Hayden Carruth Biography


(Great Authors of World Literature, Critical Edition)

Hayden Carruth (kar-REWTH) grew up in New England, and the rural areas of northern Vermont and upstate New York have provided the settings for many of his poems. He earned a B.A. degree in 1943 from the University of North Carolina, spent two years in the Army Air Corps in Italy during World War II, and then earned the M.A. in 1947 from the University of Chicago. From 1949 to 1950 he was editor of Poetry magazine, and between 1950 and 1951 he was an associate editor at the University of Chicago Press. In 1953 he suffered a psychological collapse and was hospitalized at Bloomingdale asylum in White Plains, New York, where he underwent electroshock therapy—his experiences at Bloomingdale were the impetus for his powerful and disturbing poem “The Asylum,” which appeared in The Crow and the Heart, and for The Bloomingdale Papers, which were written in the early 1950’s but not published until 1975. Carruth was poetry editor of Harper’s magazine from 1977 to 1983, and he became a consulting editor with The Hudson Review in 1971. His affiliations with various schools included a position as poet-in-residence at Johnson State College in Vermont, 1972-1974, as adjunct professor at the University of Vermont, 1975-1978, and as professor in the Graduate Creative Writing Program at Syracuse University, 1979-1985 and 1986-1991. He also taught at Bucknell University, 1985-1986. He died in central New York in 2008 at the age of 87.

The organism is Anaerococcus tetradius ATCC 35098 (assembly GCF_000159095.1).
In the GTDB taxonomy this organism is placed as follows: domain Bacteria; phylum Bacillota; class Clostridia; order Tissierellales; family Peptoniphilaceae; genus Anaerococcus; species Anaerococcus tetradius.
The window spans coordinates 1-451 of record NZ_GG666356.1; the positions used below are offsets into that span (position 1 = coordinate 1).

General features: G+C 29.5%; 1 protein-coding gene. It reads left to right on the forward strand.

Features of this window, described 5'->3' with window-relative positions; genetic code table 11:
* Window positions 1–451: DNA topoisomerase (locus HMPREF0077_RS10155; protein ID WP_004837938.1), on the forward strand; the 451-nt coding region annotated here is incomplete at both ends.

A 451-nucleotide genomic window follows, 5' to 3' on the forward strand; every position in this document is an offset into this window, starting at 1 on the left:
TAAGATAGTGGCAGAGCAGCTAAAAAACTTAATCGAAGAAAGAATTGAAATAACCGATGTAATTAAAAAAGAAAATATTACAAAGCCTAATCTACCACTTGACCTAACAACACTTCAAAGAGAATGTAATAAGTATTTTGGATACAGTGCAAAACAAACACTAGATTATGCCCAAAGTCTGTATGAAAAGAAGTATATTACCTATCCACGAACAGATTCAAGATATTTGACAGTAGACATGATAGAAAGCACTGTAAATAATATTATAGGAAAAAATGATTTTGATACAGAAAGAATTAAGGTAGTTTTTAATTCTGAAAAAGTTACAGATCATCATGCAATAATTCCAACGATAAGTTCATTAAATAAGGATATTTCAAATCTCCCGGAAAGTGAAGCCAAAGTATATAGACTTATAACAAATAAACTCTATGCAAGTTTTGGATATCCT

Carruth’s technical skill is displayed in a range of verse forms; he shows an intense concern for questions of form, and for this reason he might be grouped with such poets as Richard Wilbur, Theodore Roethke, and the early Adrienne Rich. However, Carruth’s speakers are often rural and semiliterate, as can be seen in the lines “I mind one time down to the Grange/ Sucking up them venison meatballs/ They put on at...

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(Poets and Poetry in America)

Born in Waterbury, Connecticut, in 1921, Hayden Carruth spent most of his life in New England. He was graduated from the University of North Carolina and earned his master’s degree from the University of Chicago in 1948. Carruth’s military experience during World War II was important to his work. Perhaps even more important, by his own account, were his struggles with mental illness. The long and painful recovery from being institutionalized in 1953 led to his living in relative isolation and considerable poverty in northern Vermont for much of his working life. Married four times (the fourth time to Joe-Anne McLaughlin in 1989), Carruth had two children, Martha, who died of cancer in her forties, and David Barrow II, the latter present in many poems as “Bo.”

Carruth earned his living as a freelance reviewer and editor before taking a teaching position at Syracuse University in 1979. He accepted a one-year professorship at Bucknell University from 1985 to 1986 and returned to Syracuse University until 1991, when he was made a professor emeritus. He then turned his energy to owning and operating Crow’s Mark Press in Johnson, Vermont. Carruth died on September 29, 2008, in Munnsville, New York, after suffering a series of strokes.


(Poetry for Students)

Hayden Carruth was born on August 3, 1921, in Waterbury, Connecticut, to Gorton Veeder Carruth, a newspaper editor, and Margery Barrow...

(The entire section is 710 words.)